2014
1
Credit
Blind Exemption Credit
N
34180
2
16/17
2
17/18
2
18/19
2
This program allows a taxpayer to claim an additional personal exemption tax credit if either the taxpayer or the taxpayer’s spouse is blind (two credits may be claimed if both are blind). Each additional personal exemption credit (adjusted annually for inflation based on the California Consumer Price Index) was $108 in 2014, $109 in 2015 and $111 in 2016.{nl}{nl}While federal law does not allow a credit for a taxpayer who is blind, federal law does allow an additional deduction as explained below.
In tax year 2014, taxpayers claimed $3.8 million in blind exemption credits, lowering their taxes by about $1.6 million.In tax year 2014, taxpayers claimed $3.8 million in blind exemption credits, lowering their taxes by about $1.6 million.
In tax year 2014, 34,180 PIT returns included this credit.
https://data.ftb.ca.gov/api/views/az3r-t4pd/files/23bc2d38-5c98-4d8d-8e2a-e2e92adab14b?download=true&filename=2014_Blind_Exemption_Credit_Distribution_Chart.PNG
Description: 2014 Blind Exemption Credit Chart: Columns: Adjusted Gross Income Class, eturns Reporting Credit, Amount of Credit Claimed (Thousands) : Data : Less than $10,000 4,745 $523.5 : $10,000 to $19,999 4,831 $532.6 : $20,000 to $49,999 9,930 $1,098.3 : $50,000 to $99,999 8,574 $951.2 : $100,000 to $199,999 4,391 $487.3 : More than $199,999 1,709 $190.2 : Total 34,180 $3,782.9 : Source: 2013 Personal Income Tax Population File and Microsimulation Model Detail may not add to total due to rounding.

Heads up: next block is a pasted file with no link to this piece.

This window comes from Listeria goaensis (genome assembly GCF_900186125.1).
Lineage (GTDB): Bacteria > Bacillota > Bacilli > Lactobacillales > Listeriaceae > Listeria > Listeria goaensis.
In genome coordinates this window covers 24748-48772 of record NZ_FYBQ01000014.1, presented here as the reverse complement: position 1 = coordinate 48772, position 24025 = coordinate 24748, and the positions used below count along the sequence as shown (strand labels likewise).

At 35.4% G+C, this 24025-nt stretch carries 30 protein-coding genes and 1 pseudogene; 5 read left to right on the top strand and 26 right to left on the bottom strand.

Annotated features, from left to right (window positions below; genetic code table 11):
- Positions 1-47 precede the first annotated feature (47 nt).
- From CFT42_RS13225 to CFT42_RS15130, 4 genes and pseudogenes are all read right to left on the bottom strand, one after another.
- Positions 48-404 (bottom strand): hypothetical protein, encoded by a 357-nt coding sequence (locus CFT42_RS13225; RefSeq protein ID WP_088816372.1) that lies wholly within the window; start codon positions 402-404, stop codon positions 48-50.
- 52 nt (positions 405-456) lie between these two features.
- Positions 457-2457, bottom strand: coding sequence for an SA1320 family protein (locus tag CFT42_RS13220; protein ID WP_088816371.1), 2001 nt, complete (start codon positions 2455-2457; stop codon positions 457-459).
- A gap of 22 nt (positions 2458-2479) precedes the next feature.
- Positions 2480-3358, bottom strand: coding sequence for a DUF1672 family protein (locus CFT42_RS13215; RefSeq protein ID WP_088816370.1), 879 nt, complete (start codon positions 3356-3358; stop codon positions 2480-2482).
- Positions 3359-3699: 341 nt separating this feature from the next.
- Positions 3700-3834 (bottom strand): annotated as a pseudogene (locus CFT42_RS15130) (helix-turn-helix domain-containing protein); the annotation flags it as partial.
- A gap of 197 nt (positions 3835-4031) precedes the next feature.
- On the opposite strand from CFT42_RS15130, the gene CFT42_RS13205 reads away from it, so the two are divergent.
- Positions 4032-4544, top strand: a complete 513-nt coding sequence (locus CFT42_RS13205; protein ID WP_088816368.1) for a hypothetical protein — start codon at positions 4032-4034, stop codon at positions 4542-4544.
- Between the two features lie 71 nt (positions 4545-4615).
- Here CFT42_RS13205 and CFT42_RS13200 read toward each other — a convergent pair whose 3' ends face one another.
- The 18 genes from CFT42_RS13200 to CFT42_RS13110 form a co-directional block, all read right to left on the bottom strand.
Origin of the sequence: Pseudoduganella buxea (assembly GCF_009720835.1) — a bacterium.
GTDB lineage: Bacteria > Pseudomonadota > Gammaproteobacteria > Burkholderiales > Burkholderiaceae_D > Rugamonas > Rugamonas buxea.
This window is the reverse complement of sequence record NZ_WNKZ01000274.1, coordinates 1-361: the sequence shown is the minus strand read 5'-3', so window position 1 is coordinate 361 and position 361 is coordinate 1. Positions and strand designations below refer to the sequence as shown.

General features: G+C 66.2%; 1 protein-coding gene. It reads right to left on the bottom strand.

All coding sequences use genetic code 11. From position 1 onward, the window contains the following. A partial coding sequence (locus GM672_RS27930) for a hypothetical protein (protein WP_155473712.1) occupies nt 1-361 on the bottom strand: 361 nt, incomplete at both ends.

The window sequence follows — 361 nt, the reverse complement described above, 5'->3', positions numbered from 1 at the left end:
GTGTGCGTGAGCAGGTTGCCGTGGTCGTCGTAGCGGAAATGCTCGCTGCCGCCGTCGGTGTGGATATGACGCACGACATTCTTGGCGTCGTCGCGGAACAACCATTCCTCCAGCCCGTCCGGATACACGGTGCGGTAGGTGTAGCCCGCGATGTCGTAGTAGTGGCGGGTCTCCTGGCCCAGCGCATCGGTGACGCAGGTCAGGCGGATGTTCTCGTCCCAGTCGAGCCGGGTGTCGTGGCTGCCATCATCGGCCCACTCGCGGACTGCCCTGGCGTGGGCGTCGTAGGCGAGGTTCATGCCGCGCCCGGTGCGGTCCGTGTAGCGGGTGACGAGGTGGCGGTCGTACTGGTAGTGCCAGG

This exemption is intended to compensate taxpayers who have increased expenses because they are blind.{nl}{nl}Federal law provides an additional deduction from adjusted gross income for blind taxpayers who do not itemize their deductions. The amount of this deduction is $1,200 for married taxpayers (whether filing separately or jointly) and surviving spouses and $1,550 for single taxpayers and head of household filers. The federal deduction is more consistent with the concept that income spent on blindness-related expenses should not be considered in calculating an individual’s ability to pay taxes. Because of California's highly progressive tax rate structure, a credit provides more tax benefit than a deduction to lower-income taxpayers.